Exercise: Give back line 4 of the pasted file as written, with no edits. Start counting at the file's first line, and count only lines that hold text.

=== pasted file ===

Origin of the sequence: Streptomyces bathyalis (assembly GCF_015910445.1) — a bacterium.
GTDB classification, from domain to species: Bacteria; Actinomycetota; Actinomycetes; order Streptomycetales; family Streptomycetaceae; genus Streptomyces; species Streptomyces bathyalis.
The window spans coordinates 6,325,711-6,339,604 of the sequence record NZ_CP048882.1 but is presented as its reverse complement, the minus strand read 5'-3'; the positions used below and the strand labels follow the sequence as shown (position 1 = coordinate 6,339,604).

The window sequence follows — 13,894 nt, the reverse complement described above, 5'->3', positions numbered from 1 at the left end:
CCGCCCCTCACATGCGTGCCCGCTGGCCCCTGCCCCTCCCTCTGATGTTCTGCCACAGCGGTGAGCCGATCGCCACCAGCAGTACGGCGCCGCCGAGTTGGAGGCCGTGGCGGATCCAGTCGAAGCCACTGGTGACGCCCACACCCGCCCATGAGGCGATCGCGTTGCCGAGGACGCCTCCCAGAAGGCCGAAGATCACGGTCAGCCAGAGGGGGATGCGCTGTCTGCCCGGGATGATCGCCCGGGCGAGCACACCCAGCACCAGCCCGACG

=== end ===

The window sequence follows — 13,894 nt, the reverse complement described above, 5'->3', positions numbered from 1 at the left end: